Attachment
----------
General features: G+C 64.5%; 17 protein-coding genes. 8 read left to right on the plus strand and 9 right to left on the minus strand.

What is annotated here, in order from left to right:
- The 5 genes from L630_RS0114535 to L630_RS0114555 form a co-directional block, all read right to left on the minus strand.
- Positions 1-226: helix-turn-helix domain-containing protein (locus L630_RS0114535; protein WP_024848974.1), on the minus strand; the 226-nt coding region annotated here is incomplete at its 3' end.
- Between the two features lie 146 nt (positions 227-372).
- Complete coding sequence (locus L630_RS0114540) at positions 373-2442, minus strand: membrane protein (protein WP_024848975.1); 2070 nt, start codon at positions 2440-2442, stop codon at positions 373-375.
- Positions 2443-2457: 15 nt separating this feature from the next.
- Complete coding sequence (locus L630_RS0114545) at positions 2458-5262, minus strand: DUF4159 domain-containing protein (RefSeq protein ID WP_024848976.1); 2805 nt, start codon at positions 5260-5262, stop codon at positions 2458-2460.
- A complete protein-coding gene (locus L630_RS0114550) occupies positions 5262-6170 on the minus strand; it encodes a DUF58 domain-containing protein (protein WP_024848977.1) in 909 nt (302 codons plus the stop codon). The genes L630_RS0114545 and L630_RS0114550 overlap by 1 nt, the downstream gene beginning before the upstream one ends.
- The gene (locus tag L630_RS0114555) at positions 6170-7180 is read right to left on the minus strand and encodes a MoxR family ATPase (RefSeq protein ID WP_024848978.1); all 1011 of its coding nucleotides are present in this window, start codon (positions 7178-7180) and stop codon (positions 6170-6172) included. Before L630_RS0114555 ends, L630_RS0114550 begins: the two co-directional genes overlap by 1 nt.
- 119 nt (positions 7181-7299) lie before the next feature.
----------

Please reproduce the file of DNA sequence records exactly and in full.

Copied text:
General features: G+C 64.5%; 17 protein-coding genes. 8 read left to right on the plus strand and 9 right to left on the minus strand.

What is annotated here, in order from left to right:
- The 5 genes from L630_RS0114535 to L630_RS0114555 form a co-directional block, all read right to left on the minus strand.
- Positions 1-226: helix-turn-helix domain-containing protein (locus L630_RS0114535; protein WP_024848974.1), on the minus strand; the 226-nt coding region annotated here is incomplete at its 3' end.
- Between the two features lie 146 nt (positions 227-372).
- Complete coding sequence (locus L630_RS0114540) at positions 373-2442, minus strand: membrane protein (protein WP_024848975.1); 2070 nt, start codon at positions 2440-2442, stop codon at positions 373-375.
- Positions 2443-2457: 15 nt separating this feature from the next.
- Complete coding sequence (locus L630_RS0114545) at positions 2458-5262, minus strand: DUF4159 domain-containing protein (RefSeq protein ID WP_024848976.1); 2805 nt, start codon at positions 5260-5262, stop codon at positions 2458-2460.
- A complete protein-coding gene (locus L630_RS0114550) occupies positions 5262-6170 on the minus strand; it encodes a DUF58 domain-containing protein (protein WP_024848977.1) in 909 nt (302 codons plus the stop codon). The genes L630_RS0114545 and L630_RS0114550 overlap by 1 nt, the downstream gene beginning before the upstream one ends.
- The gene (locus tag L630_RS0114555) at positions 6170-7180 is read right to left on the minus strand and encodes a MoxR family ATPase (RefSeq protein ID WP_024848978.1); all 1011 of its coding nucleotides are present in this window, start codon (positions 7178-7180) and stop codon (positions 6170-6172) included. Before L630_RS0114555 ends, L630_RS0114550 begins: the two co-directional genes overlap by 1 nt.
- 119 nt (positions 7181-7299) lie before the next feature.